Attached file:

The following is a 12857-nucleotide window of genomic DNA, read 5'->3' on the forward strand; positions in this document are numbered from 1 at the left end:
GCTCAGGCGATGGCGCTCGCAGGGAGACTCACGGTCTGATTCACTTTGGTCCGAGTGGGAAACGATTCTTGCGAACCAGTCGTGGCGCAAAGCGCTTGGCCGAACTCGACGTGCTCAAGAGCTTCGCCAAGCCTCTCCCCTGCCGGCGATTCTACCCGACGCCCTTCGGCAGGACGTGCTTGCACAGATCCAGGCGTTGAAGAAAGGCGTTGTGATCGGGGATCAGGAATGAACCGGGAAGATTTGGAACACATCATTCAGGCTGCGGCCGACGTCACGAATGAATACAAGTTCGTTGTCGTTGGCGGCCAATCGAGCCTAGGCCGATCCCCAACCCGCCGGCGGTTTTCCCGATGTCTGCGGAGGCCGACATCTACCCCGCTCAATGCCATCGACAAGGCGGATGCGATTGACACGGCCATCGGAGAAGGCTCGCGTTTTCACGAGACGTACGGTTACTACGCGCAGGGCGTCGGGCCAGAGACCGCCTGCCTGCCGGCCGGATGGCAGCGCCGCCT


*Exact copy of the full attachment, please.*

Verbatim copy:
The following is a 12857-nucleotide window of genomic DNA, read 5'->3' on the forward strand; positions in this document are numbered from 1 at the left end:
GCTCAGGCGATGGCGCTCGCAGGGAGACTCACGGTCTGATTCACTTTGGTCCGAGTGGGAAACGATTCTTGCGAACCAGTCGTGGCGCAAAGCGCTTGGCCGAACTCGACGTGCTCAAGAGCTTCGCCAAGCCTCTCCCCTGCCGGCGATTCTACCCGACGCCCTTCGGCAGGACGTGCTTGCACAGATCCAGGCGTTGAAGAAAGGCGTTGTGATCGGGGATCAGGAATGAACCGGGAAGATTTGGAACACATCATTCAGGCTGCGGCCGACGTCACGAATGAATACAAGTTCGTTGTCGTTGGCGGCCAATCGAGCCTAGGCCGATCCCCAACCCGCCGGCGGTTTTCCCGATGTCTGCGGAGGCCGACATCTACCCCGCTCAATGCCATCGACAAGGCGGATGCGATTGACACGGCCATCGGAGAAGGCTCGCGTTTTCACGAGACGTACGGTTACTACGCGCAGGGCGTCGGGCCAGAGACCGCCTGCCTGCCGGCCGGATGGCAGCGCCGCCT